Ahimsa: Use Yogic Principles to Practice Nonviolence

As you practice mental nonviolence, notice how it brings in more desirable thoughts. That alone will bring in happiness, satisfaction, clarity, pure joy and bliss. So how about cultivating some mental nonviolence in our lives?

The first of the eight limbs in the yoga philosophy is the yamas. Yamas serve as moral, ethical, and societal guidelines to lead a conscious, honest, and ethical life. Practicing yamas allows for the development of all the other subtle practices. The first of the five yamas is ahimsa (nonviolence). Ahimsa refers to non-harming or non-injury toward self and others.

Himsa, in Sanskrit, means violence, which is defined as the intentional use of force or power on self or against a person or a group that results in harm, injury or death. Going by this definition, himsa denotes both physical and mental violence perpetrated on self or others.

Any individual who harbors severe judgment, anger, rage, envy, and/or negativity toward self or others is committing himsa or violence at the level of the mind and intellect. If we harbor negative emotions such as disappointment, resentment, or guilt or when we feel shame, we are subtly creating mental and emotional violence. Mental and emotional himsa manifest themselves into corresponding thoughts, words, and actions, thus exerting control over one’s life. You may feel uncertain of the world around you and unsafe in your own home. This destroys intimate relationships, friendships, and even your own relationship with yourself.

How Mental/Emotional Violence Affects Health

Yoga student experiencing the benefits of practicing ahimsa yoga and mental nonviolence in Pigeon Pose (Sanskrit name: Kapotasana)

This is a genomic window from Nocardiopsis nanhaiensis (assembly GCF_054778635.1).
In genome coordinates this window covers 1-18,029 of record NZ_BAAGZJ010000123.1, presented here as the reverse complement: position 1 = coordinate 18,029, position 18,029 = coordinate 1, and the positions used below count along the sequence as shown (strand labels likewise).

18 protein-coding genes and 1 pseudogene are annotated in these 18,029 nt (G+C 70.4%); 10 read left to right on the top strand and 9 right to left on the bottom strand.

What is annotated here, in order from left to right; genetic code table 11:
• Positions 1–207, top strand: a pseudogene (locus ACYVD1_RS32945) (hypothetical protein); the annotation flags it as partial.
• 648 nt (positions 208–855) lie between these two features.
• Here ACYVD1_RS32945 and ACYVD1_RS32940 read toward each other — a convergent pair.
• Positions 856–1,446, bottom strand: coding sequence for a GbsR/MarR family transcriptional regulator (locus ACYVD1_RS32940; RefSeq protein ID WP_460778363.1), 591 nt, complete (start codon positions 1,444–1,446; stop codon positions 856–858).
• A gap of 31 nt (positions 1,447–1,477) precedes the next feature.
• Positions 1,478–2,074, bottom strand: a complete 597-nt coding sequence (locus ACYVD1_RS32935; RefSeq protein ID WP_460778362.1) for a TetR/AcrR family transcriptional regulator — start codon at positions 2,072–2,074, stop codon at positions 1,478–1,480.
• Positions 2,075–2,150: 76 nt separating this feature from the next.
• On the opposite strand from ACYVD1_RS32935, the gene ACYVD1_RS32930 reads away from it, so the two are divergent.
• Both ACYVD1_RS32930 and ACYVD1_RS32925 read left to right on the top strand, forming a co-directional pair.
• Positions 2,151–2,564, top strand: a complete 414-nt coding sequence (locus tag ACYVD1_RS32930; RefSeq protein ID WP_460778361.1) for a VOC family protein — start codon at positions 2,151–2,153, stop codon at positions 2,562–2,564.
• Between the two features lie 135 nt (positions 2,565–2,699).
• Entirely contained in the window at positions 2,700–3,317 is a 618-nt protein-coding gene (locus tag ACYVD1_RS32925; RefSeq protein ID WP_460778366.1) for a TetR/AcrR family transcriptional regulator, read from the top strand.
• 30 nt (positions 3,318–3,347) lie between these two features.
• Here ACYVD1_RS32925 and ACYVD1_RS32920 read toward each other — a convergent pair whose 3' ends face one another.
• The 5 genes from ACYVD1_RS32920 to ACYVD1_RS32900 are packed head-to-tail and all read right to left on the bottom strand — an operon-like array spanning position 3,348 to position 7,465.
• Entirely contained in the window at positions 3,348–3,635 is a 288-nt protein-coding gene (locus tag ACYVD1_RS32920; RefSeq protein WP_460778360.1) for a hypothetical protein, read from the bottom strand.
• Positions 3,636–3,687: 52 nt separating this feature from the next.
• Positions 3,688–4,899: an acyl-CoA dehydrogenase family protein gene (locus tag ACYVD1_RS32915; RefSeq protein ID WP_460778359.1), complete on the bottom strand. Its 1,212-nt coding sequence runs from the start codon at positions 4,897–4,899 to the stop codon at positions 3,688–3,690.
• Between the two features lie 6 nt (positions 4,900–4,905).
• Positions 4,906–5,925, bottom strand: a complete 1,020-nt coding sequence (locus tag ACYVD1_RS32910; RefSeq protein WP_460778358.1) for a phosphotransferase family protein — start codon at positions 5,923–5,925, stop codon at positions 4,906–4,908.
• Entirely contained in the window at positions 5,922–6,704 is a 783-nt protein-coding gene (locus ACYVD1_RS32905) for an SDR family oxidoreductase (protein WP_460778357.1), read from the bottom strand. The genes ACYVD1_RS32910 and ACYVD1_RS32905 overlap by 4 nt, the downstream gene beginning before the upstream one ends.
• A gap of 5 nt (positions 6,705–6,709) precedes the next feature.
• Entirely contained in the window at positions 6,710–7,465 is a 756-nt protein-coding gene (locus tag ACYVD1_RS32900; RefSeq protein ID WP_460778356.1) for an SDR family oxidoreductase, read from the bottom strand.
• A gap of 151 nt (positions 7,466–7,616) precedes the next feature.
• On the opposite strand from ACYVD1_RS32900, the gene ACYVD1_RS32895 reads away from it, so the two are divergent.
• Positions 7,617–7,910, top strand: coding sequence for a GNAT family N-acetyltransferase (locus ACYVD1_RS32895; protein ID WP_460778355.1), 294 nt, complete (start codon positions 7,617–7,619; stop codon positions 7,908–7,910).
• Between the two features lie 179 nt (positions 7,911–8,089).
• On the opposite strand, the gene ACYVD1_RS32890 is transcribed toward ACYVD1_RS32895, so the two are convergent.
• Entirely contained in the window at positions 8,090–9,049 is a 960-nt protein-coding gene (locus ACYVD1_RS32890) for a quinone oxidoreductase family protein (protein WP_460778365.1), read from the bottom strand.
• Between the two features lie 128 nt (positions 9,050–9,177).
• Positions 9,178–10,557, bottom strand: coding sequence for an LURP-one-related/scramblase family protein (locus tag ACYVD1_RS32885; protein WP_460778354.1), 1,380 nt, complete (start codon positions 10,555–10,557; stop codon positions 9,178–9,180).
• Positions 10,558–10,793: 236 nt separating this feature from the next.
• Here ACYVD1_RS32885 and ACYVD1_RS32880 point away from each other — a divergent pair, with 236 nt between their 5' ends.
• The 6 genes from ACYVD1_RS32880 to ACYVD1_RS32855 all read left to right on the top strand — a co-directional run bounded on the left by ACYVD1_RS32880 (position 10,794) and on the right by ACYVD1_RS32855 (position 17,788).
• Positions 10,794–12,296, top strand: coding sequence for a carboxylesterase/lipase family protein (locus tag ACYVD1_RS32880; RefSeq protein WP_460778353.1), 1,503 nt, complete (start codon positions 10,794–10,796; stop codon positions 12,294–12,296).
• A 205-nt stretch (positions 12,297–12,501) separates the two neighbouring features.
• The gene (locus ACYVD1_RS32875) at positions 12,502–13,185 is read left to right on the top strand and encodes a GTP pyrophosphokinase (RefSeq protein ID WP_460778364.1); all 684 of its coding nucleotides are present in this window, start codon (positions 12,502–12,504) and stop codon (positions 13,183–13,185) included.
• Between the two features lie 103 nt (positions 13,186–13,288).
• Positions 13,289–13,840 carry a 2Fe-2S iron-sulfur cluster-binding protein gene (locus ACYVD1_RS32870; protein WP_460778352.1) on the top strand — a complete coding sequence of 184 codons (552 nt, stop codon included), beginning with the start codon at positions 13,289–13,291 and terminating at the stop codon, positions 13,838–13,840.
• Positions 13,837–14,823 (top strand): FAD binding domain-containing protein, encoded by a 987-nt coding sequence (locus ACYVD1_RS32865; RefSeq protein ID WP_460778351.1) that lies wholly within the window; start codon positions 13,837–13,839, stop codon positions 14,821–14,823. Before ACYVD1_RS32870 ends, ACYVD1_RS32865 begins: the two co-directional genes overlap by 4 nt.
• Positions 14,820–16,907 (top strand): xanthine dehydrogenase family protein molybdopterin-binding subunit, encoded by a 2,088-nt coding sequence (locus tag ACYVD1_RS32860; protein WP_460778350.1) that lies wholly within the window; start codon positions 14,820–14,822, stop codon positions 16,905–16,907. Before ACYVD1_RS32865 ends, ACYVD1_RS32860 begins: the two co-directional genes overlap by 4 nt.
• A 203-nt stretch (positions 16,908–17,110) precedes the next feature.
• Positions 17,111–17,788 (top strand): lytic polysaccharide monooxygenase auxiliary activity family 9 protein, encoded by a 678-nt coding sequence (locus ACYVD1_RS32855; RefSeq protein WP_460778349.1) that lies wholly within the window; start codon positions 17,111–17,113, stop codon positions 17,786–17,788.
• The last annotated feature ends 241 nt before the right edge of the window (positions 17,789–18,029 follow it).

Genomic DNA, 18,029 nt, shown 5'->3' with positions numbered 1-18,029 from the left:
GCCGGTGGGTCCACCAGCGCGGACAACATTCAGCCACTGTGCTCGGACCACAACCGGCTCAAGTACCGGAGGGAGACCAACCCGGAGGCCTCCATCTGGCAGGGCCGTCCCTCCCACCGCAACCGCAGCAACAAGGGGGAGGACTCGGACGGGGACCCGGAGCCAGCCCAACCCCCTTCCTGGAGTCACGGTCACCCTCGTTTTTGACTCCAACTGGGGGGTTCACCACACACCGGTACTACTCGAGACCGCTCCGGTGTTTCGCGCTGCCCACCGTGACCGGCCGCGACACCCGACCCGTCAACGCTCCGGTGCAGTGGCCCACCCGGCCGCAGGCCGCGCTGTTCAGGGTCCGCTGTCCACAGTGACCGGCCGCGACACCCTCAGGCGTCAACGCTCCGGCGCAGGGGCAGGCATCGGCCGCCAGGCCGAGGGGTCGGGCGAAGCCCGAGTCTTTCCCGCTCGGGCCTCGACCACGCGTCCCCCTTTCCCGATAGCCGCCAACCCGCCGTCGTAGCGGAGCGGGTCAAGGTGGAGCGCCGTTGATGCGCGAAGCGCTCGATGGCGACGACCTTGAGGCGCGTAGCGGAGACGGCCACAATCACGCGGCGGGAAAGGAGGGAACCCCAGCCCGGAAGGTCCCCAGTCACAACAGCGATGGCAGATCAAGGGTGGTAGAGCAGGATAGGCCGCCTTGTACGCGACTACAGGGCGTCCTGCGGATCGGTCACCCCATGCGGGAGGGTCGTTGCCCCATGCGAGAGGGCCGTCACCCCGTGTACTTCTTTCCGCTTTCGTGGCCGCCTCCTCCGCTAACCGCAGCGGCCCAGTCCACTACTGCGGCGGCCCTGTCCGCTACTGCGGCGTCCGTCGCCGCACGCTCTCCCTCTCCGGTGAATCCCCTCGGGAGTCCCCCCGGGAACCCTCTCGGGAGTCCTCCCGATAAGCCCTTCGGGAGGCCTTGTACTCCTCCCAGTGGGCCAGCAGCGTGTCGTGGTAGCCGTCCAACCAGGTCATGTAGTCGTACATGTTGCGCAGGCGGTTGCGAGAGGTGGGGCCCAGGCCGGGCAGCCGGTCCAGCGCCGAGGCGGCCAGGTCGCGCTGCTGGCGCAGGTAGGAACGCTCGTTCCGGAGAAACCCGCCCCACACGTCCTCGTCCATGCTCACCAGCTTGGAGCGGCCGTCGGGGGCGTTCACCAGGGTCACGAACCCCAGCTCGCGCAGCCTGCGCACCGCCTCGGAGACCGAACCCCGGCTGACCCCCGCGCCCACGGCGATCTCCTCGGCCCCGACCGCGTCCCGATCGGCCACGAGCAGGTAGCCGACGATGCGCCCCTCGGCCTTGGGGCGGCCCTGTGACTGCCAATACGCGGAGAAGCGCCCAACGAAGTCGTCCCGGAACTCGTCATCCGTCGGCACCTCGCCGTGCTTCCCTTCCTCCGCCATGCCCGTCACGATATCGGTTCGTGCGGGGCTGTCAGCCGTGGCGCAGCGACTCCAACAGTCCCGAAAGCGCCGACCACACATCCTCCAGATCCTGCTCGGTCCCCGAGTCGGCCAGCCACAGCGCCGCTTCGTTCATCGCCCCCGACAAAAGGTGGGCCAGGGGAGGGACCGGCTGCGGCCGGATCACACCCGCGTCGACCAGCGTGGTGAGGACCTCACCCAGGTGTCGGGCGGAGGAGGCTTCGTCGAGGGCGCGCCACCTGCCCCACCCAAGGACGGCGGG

Mental violence (see Neurobiology of aggression and violence) (1) has profound effects on the health of an individual, and studies have shown that:

  1. Victims experience depression, feelings of low self-esteem and helplessness coupled with somatic complaints.
  2. Victims experience serious psychological disturbances, including panic disorders, phobias, anxieties, and depression that may last for several years.
  3. For victims, the ability to trust and to form emotional attachments is severely impacted.

The thalamus is the region of the brain that senses negative influences and relays sensory and motor signals to the rest of the body for an action to be taken. When you think negative thoughts, the thalamus assumes that it needs to prepare the body to flee. As a result, our bodies experience real stress symptoms of rapid heartbeat, elevated blood pressure, and a state of heightened arousal. This stimulates the release of cortisol, the main stress hormone, which has numerous effects, including creating inflammation.

This is, in part, responsible for uncomfortable symptoms you experience when you are very stressed, such as feeling physically sick. Constantly harboring negativity thus puts your mind in a constant state of stress, which results in negative effects on health and wellbeing. So, himsa may not damage the brain and body directly, but the consequences of himsa can cause a domino effect.